Shocker: Tea Partiers More Evangelical, Socially Conservative

The Pew Forum on Religion and Public Life is out with a new poll and analysis that concludes that Tea Partiers are more conservative on abortion and same sex marriage than even Republicans, and that evangelicals are more likely than other religious groups to identify with the Tea Party.

For at least a year, I’ve been arguing that claims that the Tea Party doesn’t care about “social issues” or that its adherents aren’t religious are bunk. The Pew poll demonstrates the role of religion and social conservatism in the Tea Party movement and builds on the work of the Public Religion Research Institute, which did long-needed, groundbreaking work on the subject last fall.

When the Public Religion Research Institute came out with its survey of Tea Partiers last fall, it found significant overlap between the religious right:

“There is a significantly outsized proportion of white evangelical Christians in the tea party movement.” Those were the words of Robert P. Jones, president of Public Religion Research, the polling firm that yesterday released the first comprehensive survey on the religious and theo-political beliefs of voters aligned with the tea party movement.

According to the survey, nearly half of all respondents who considered themselves part of the tea party movement also considered themselves part of the religious right. “Among the more than 8-in-10 (81%) who identify as Christian within the Tea Party movement,” the survey found, “57% also consider themselves part of the Christian conservative movement.” One third of tea partiers are white evangelical Christians, Jones said the survey showed, compared to one in five voters in the general population. But one in three Republicans are white evangelical Christians, too, more proof that supporters of the tea party and the GOP — despite the tea party claims to be an outside force — share many of the same beliefs.

On religion, Pew finds, like PRRI did, that white evangelicals are the group most likely to agree with the Tea Party (and PRRI recently found they’re most likely to trust Fox News, too. Coincidence?):

http://pewforum.org/uploadedImages/Topics/Issues/Government/4-tp_support.jpg

Remember all that talk of the Tea Party as a secular movement? Only 15 percent of religious unaffiliated voters agree with the Tea Party.

Finally, on gay marriage and abortion:

Tea Party supporters also tend to take socially conservative positions on abortion and same-sex marriage. While registered voters as a whole are closely divided on same-sex marriage (42% in favor, 49% opposed), Tea Party supporters oppose it by more than 2-to-1 (64% opposed, 26% in favor). Similarly, almost six-in-ten (59%) of those who agree with the Tea Party say abortion should be illegal in all or most cases, 17 percentage points higher than among all registered voters. Tea Party supporters closely resemble Republican voters as a whole on these issues.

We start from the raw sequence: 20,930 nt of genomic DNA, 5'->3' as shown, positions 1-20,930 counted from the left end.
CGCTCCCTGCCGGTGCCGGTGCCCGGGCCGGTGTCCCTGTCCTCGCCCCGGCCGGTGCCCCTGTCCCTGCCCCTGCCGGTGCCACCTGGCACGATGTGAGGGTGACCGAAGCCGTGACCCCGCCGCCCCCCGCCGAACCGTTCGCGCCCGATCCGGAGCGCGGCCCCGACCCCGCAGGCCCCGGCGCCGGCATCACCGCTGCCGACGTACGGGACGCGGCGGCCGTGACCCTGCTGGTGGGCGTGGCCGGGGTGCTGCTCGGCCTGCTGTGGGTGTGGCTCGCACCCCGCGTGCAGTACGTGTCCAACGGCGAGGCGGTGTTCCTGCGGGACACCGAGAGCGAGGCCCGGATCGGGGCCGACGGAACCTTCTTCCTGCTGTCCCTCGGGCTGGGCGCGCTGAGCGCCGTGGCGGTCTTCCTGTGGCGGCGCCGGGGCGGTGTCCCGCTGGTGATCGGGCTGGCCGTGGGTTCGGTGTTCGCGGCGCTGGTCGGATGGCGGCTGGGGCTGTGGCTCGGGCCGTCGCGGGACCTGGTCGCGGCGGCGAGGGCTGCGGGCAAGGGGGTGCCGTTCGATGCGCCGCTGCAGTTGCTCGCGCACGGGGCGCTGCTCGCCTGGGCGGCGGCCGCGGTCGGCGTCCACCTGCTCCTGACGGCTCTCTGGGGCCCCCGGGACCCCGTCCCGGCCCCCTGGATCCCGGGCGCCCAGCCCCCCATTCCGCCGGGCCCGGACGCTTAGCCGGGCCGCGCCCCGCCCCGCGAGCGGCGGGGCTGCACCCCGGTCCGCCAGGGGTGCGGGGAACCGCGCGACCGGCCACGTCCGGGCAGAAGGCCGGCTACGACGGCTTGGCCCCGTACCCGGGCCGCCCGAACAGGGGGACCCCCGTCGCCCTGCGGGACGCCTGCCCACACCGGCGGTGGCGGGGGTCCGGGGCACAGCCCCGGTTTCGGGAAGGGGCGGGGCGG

Pew’s data shows Tea Party supporters may even be slightly more conservative than Republicans on these issues, and are more likely than all voters (and in the case of abortion, more likely than Republicans) to cite religion as the reason for their views. For example, 46% of Tea Party adherents cite religion as the prime influence on their abortion views, compared to 40% of Republicans.

That’s why no one should be surprised by the assault on reproductive rights taking place in the Tea Party-heavy Republican-controlled House. As David Sessions notes in a post at Patrol magazine, titled “House of Theocons“:

Today, the undercovered story of the 2010 midterm elections became clear: Americans have elected the most politically and theologically fundamentalist House of Representatives in modern history. When Tea Partiers insisted their goal was attacking the deficit and government spending they weren’t lying. But when they submerged their long histories of social conservative activism—some of it incredibly radical—they were hiding a crucial part of themselves.

We had warning signs, of course — ones that largely went unheeded. When Kate Zernike reported in the New York Times in March 2010 that Tea Party leaders “deliberately avoid discussion of issues like gay marriage or abortion,” too many people understood that to mean that the Tea Party would govern from that vantage point too. Now we know it was just a campaign tactic, one that was all too credulously accepted.

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